5 Ways to Keep Editors Coming Back for More
The sad truth is nobody pays you to send out queries. While good query skills are a must for any freelancer, constantly crafting new queries for new markets can negatively impact your bottom line.
The best way to keep query writing to a minimum (and keep the money rolling in) is to make editors love you. Do that and pretty soon you can get away with writing much shorter queries. Maybe you even get emails from your editors simply offering you assignments.
How do you make editors love you? Sadly, sucking up doesn’t work. Being helpful and professional does.
Here are some great ways of getting — and staying — in good with your highest paying editors.
1. Style match. Have you ever excitedly looked at a recently printed article of yours only to get annoyed that the editor changed your lede or messed with your perfect close? Stop complaining and learn from it.
Take a half an hour to check your manuscript against what actually gets printed and study the stylistic changes that were made. Next time you write for that magazine, you can save that editor some work by more closely matching that magazine’s tone of voice.
2. Over deliver. As an example, your contract didn’t ask for a sidebar. But you realize that all the material you cut to make your word count hangs together nicely. If it’s your first time working for this editor, throw it in for free and mention, “You didn’t ask for it, but I included a sidebar related to blah blah just in case you can use it.”
A little extra work goes a long way toward proving you’re great to work with and are looking for ways to be helpful. One note of caution, don’t over deliver on a specified word count! Saying, “Hey, you asked for 1200 words and I gave you 1800!” is not going to win the hearts of editors.
3. Give ideas for other writers. It sounds crazy to send ideas for stories you know an editor won’t assign to you. But when you get to know a publication, you know which of their sections are written by which staff.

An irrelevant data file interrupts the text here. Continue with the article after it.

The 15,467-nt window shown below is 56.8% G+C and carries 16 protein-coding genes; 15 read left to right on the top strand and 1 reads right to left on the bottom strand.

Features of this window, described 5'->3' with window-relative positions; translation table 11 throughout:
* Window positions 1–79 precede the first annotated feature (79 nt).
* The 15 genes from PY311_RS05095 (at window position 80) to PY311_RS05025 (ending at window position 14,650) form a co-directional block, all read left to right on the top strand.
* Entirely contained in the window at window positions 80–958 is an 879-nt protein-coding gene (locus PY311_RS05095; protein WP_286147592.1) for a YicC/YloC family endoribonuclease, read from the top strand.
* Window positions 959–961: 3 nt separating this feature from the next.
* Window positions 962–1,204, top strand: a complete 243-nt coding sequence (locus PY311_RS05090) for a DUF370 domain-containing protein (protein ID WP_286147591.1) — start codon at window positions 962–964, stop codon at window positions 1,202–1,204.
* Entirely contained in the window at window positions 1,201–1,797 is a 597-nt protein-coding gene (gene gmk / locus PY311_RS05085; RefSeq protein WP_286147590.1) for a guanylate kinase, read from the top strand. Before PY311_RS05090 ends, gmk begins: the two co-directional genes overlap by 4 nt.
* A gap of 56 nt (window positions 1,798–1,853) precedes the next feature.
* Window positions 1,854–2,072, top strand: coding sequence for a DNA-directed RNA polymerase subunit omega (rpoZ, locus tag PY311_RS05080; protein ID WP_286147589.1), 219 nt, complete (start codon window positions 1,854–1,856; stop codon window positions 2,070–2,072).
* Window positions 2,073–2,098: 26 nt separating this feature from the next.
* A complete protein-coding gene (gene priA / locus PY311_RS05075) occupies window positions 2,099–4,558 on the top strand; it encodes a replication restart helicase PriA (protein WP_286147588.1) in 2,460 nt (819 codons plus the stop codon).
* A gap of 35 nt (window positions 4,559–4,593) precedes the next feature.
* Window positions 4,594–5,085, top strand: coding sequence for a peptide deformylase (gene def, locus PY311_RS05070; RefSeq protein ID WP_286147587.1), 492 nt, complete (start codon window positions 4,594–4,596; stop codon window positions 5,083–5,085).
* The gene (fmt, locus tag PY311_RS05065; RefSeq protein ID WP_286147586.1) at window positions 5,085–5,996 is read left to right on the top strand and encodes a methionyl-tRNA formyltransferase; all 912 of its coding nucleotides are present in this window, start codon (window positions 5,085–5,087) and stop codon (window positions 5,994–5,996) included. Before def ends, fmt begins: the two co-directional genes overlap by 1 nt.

One magazine I write for has a restaurant review column that is always written by the managing editor — the same one who assigns me work. I found a new restaurant just a bit off the beaten path and thought it might be a great fit for the column, so I shot her a quick email letting her know about it. I had nothing to gain from it — except a great working relationship.
4. Respond quickly, but not too quickly. Editors love knowing you’ll get back to them on a question right away. But sometimes rushing to respond doesn’t give you time to present your best self.
Recently I sent in a query and got a response from an editor saying she wanted a slightly different slant and asking if was I still interested. It was a yes or no question, but rushing to send back a “yes!” wasn’t adding any value, not to mention it would have sounded a bit desperate. So, I gave myself an extra twenty minutes and crafted a response that showed I understood the direction she wanted to go and gave an example that assured her I could go there. I still got back to her in under two hours and I got the assignment. Give yourself time to send the most helpful response possible.
5. Recruit your own copy editor. If you’re right up against a deadline and you’ve read your manuscript a dozen times in the last three hours, chances are your brain is filling in details about how it should read and you’re missing some typos. Ideally, you want a manuscript to sit for a few days so fresh eyes can pick out the mistakes. If this isn’t possible, or you know proofreading isn’t your strong suit, you need help.
Pick your most literate and detail oriented friend to copy edit for you. Bribe them with chocolate, booze, eggs from your chickens, anything that will work. My personal copy editor is my mother-in-law. She has sharp eyes, and one published book under her belt. It’s also a good idea to have that person review the details you were given for the assignment against your piece, so you can get feedback on whether or not you’ve fulfilled your duties.
You may have noticed the common theme running through these tips: writers who make an editor’s life easier get repeat assignments. Do you have any surefire tips to win the hearts of editors? Please share them in the comments below.
Sue Campbell is a freelance writer, journalist and blogger in Portland, Oregon. She avoids query writing whenever possible and raises chickens so she can use eggs as bribes. You can contact her at http://suecampbellpdx.com.